Would you shut off mobile ad blockers if marketing was less annoying?

Disinfect your phone - mobile phone

Companies are hoping to tweak their advertising to convince device users not to block them out.

A massive advertising trade group, ad buyer and seller coalition is building a strategy to make mobile ad blockers less popular. Based in the United States and Western Europe, the goal is to urge the industry to cease the use of annoying formats.

They hope that when online and mobile advertising stops making a nuisance of itself, people will stop blocking it.

The use of mobile ad blockers has become highly destructive to the potential ROI of mobile marketing. The popularity of those apps and features stemmed from consumer frustration with traditional online marketing formats. Mobile device users find those ads distracting and annoying to the point that they were willing to take action to stop from having to see them.

The coalition identified several forms of mobile advertising that fall into the category of being annoying. These include auto-play video ads that include sound, pop-up ads, full-screen ads that cover underlying content, and flashing animated advertisements.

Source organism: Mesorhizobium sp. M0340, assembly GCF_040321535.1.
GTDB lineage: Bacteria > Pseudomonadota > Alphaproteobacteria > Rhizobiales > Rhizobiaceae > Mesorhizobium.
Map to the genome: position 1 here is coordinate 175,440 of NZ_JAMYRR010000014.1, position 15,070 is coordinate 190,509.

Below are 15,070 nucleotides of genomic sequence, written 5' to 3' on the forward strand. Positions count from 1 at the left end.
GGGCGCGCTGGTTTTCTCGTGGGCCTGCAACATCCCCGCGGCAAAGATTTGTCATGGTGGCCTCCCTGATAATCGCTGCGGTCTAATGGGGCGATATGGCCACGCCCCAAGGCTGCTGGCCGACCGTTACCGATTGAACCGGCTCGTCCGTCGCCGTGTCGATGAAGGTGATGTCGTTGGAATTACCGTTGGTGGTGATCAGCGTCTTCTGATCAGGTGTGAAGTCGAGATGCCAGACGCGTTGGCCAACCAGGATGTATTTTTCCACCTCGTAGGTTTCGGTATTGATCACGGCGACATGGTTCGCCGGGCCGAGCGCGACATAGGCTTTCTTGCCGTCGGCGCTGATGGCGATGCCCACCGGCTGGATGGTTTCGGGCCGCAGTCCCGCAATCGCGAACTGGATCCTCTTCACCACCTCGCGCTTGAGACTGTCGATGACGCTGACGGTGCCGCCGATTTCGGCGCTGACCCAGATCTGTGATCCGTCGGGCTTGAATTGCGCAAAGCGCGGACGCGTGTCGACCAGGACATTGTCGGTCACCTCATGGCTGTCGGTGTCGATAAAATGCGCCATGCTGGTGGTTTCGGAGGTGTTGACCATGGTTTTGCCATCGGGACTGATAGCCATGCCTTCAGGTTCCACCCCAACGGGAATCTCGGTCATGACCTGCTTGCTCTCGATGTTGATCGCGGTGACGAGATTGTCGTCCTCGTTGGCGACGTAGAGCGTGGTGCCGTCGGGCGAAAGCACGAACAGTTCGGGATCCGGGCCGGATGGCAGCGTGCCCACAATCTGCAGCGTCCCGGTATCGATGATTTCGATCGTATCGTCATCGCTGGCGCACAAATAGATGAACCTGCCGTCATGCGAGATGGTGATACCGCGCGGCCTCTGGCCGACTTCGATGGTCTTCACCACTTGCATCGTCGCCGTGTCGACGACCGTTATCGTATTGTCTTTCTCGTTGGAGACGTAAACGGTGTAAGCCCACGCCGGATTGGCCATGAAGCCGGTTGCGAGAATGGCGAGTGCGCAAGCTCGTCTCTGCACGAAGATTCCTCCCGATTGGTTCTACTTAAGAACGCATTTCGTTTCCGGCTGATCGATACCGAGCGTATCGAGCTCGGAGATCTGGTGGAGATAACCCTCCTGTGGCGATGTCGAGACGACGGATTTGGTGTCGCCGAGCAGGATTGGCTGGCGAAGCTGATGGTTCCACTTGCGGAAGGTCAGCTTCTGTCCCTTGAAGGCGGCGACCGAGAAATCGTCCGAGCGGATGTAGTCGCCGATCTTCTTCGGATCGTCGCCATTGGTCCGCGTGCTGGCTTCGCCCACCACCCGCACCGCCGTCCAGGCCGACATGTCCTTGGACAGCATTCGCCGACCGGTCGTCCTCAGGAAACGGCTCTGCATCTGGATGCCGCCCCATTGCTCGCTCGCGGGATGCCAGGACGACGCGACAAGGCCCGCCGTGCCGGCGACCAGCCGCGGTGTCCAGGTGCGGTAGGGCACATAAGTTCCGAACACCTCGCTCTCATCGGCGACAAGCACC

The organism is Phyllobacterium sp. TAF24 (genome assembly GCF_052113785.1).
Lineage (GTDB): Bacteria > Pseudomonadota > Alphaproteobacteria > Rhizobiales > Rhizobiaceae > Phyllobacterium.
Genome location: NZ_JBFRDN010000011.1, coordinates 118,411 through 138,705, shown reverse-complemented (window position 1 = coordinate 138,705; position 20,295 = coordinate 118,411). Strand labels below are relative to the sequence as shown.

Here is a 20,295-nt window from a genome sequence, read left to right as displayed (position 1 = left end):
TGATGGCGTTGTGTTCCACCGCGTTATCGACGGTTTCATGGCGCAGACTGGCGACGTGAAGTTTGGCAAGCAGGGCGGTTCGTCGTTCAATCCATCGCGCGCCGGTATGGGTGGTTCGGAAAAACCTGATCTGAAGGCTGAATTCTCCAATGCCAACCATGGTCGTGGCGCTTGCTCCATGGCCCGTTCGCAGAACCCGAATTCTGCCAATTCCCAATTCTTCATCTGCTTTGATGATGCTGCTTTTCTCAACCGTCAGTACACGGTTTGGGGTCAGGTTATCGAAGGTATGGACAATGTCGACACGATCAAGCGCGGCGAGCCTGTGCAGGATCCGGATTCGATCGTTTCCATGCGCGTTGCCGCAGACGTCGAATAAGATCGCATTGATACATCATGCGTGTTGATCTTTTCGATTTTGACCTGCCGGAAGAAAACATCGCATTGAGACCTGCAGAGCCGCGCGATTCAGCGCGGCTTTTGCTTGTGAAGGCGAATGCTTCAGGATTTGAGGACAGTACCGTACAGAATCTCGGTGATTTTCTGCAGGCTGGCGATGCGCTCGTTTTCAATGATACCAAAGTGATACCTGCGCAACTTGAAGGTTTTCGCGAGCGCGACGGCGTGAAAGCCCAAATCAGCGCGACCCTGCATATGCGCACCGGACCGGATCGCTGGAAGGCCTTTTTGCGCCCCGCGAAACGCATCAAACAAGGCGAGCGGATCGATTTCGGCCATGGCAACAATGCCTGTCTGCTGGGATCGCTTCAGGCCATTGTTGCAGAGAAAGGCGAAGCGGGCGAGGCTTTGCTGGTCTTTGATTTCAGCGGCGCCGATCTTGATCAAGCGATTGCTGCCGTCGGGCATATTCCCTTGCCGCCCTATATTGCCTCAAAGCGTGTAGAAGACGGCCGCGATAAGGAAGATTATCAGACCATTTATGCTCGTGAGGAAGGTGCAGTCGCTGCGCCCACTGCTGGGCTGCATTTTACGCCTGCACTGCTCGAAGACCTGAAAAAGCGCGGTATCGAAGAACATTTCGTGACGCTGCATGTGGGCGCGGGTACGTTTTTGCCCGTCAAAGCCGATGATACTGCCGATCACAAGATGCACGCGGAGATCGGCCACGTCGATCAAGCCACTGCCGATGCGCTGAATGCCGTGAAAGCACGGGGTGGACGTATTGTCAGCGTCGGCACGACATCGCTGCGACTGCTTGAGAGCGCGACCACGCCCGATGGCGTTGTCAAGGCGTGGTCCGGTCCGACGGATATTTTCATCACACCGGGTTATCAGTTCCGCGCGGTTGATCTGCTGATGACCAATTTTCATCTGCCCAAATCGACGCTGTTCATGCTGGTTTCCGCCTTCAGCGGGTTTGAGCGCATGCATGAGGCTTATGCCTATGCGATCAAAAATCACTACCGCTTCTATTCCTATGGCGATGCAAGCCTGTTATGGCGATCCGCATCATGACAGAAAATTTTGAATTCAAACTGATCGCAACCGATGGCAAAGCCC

When consumers are driven to use mobile ad blockers, the entire advertising industry loses its ability to influence.

smartphone mobile ad blockersAs the use of ad blocking features and tools has grown explosively, so has the controversy over advertising practices. The industry has been looking into the decision as to whether to try to control abusive practices or to face being completely walled off by consumers who want to be able to enjoy premium content access without annoying advertising exposure.

The Coalition for Better Ads said it was creating a guideline of voluntary standards. This was a response to a study in which over 25,000 participants rated ads displayed online and over mobile devices. Of all the ad formats shown to the participants, 6 desktop online advertisement formats and 12 mobile marketing techniques were considered unacceptable by the consumers. The study recommended that online and mobile marketers avoid further use of those advertising methods.

The coalition’s focus on reducing the use of mobile ad blockers includes participation from the United States, Great Britain, France and Germany as well as digital ad platforms such as Facebook and Google, in addition to larger advertisers, such as Unilever, Proctor and Gamble, in addition to news publishers like Reuters News, Thomson Reuters, the Washington Post and News Corp.

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